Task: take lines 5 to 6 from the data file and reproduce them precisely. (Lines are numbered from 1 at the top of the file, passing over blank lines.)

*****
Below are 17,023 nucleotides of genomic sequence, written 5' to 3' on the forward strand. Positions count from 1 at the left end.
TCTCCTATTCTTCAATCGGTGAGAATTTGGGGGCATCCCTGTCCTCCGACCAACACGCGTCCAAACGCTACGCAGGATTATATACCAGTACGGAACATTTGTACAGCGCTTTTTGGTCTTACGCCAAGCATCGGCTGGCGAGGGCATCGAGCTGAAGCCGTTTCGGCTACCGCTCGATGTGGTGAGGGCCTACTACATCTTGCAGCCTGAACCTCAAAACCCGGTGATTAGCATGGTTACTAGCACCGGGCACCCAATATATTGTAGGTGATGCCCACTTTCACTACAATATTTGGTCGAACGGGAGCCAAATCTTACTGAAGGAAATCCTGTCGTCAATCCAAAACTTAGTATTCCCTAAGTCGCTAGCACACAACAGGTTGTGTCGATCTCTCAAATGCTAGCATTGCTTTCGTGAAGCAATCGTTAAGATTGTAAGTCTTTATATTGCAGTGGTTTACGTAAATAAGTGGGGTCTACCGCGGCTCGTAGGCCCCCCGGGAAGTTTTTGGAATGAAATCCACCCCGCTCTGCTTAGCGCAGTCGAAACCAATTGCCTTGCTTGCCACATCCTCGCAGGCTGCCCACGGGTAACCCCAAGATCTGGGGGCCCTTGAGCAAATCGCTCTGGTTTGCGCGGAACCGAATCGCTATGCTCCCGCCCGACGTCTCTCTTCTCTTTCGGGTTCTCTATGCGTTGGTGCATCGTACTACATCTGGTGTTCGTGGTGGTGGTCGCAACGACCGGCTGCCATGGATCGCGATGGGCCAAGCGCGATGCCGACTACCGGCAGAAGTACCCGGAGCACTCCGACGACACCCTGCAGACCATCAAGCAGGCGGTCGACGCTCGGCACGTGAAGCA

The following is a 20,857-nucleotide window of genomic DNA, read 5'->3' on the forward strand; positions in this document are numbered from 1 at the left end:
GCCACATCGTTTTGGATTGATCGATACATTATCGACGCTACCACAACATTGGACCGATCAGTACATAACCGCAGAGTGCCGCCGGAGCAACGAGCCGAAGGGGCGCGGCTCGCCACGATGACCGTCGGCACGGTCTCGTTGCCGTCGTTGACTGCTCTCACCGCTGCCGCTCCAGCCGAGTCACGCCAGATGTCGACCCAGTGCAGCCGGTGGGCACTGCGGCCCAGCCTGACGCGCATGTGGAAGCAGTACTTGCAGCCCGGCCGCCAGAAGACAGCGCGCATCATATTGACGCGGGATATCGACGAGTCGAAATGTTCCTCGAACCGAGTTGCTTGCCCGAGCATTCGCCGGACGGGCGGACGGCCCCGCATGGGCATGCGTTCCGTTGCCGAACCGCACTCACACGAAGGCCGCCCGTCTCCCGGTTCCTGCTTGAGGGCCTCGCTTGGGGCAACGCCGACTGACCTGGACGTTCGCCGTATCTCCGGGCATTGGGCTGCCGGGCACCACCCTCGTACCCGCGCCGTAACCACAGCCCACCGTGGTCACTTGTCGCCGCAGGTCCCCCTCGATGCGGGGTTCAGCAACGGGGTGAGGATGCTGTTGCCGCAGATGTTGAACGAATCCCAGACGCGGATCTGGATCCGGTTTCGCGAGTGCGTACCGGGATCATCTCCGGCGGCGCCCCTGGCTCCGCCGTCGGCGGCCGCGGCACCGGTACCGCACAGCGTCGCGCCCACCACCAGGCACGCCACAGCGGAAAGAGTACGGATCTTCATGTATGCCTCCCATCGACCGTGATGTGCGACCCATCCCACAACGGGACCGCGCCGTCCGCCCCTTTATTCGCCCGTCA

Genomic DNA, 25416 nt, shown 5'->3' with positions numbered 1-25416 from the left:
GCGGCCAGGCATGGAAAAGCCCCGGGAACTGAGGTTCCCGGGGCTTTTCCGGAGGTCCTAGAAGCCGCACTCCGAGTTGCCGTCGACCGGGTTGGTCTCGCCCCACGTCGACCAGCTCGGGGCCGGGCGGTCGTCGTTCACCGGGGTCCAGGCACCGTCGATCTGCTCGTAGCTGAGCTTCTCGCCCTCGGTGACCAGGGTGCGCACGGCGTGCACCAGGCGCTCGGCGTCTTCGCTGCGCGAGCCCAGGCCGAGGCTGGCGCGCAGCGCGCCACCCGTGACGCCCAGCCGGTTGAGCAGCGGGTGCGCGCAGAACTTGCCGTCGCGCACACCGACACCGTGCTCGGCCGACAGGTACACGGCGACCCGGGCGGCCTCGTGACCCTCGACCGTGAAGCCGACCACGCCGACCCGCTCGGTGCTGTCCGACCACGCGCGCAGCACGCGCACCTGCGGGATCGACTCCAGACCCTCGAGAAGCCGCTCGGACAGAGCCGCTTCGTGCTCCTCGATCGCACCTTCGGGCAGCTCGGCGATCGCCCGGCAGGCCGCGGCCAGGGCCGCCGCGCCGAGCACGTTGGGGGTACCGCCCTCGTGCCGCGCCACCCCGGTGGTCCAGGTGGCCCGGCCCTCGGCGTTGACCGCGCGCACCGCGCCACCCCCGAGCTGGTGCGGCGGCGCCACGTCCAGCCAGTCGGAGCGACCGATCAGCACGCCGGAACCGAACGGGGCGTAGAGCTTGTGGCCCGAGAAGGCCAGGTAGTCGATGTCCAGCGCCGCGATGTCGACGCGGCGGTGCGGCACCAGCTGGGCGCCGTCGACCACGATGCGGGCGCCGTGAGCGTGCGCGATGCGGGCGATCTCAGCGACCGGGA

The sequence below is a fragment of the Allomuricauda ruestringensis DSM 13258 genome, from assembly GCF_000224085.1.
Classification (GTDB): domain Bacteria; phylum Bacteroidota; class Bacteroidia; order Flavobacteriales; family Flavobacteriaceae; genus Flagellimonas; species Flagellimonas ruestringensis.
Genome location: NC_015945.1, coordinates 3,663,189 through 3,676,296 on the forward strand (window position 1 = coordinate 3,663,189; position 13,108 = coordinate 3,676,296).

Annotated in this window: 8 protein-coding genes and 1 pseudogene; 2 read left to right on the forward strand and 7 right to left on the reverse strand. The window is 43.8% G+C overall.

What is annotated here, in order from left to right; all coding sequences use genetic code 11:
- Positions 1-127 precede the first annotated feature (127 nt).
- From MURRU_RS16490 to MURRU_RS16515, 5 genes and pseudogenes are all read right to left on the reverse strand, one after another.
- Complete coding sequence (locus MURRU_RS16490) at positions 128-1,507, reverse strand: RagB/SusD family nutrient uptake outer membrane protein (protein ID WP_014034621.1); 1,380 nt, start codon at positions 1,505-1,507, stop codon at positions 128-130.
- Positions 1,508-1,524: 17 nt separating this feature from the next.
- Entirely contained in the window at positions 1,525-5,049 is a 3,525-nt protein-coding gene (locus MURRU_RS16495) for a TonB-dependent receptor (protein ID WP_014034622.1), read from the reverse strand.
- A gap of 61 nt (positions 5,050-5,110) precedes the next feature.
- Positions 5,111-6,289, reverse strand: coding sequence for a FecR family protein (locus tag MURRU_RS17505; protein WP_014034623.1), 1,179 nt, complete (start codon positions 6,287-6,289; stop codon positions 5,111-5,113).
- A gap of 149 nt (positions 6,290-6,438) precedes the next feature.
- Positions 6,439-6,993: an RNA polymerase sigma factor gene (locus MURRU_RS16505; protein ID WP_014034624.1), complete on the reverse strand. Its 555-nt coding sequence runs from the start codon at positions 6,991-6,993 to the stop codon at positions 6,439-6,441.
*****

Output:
Genomic DNA, 25416 nt, shown 5'->3' with positions numbered 1-25416 from the left:
GCGGCCAGGCATGGAAAAGCCCCGGGAACTGAGGTTCCCGGGGCTTTTCCGGAGGTCCTAGAAGCCGCACTCCGAGTTGCCGTCGACCGGGTTGGTCTCGCCCCACGTCGACCAGCTCGGGGCCGGGCGGTCGTCGTTCACCGGGGTCCAGGCACCGTCGATCTGCTCGTAGCTGAGCTTCTCGCCCTCGGTGACCAGGGTGCGCACGGCGTGCACCAGGCGCTCGGCGTCTTCGCTGCGCGAGCCCAGGCCGAGGCTGGCGCGCAGCGCGCCACCCGTGACGCCCAGCCGGTTGAGCAGCGGGTGCGCGCAGAACTTGCCGTCGCGCACACCGACACCGTGCTCGGCCGACAGGTACACGGCGACCCGGGCGGCCTCGTGACCCTCGACCGTGAAGCCGACCACGCCGACCCGCTCGGTGCTGTCCGACCACGCGCGCAGCACGCGCACCTGCGGGATCGACTCCAGACCCTCGAGAAGCCGCTCGGACAGAGCCGCTTCGTGCTCCTCGATCGCACCTTCGGGCAGCTCGGCGATCGCCCGGCAGGCCGCGGCCAGGGCCGCCGCGCCGAGCACGTTGGGGGTACCGCCCTCGTGCCGCGCCACCCCGGTGGTCCAGGTGGCCCGGCCCTCGGCGTTGACCGCGCGCACCGCGCCACCCCCGAGCTGGTGCGGCGGCGCCACGTCCAGCCAGTCGGAGCGACCGATCAGCACGCCGGAACCGAACGGGGCGTAGAGCTTGTGGCCCGAGAAGGCCAGGTAGTCGATGTCCAGCGCCGCGATGTCGACGCGGCGGTGCGGCACCAGCTGGGCGCCGTCGACCACGATGCGGGCGCCGTGAGCGTGCGCGATGCGGGCGATCTCAGCGACCGGGA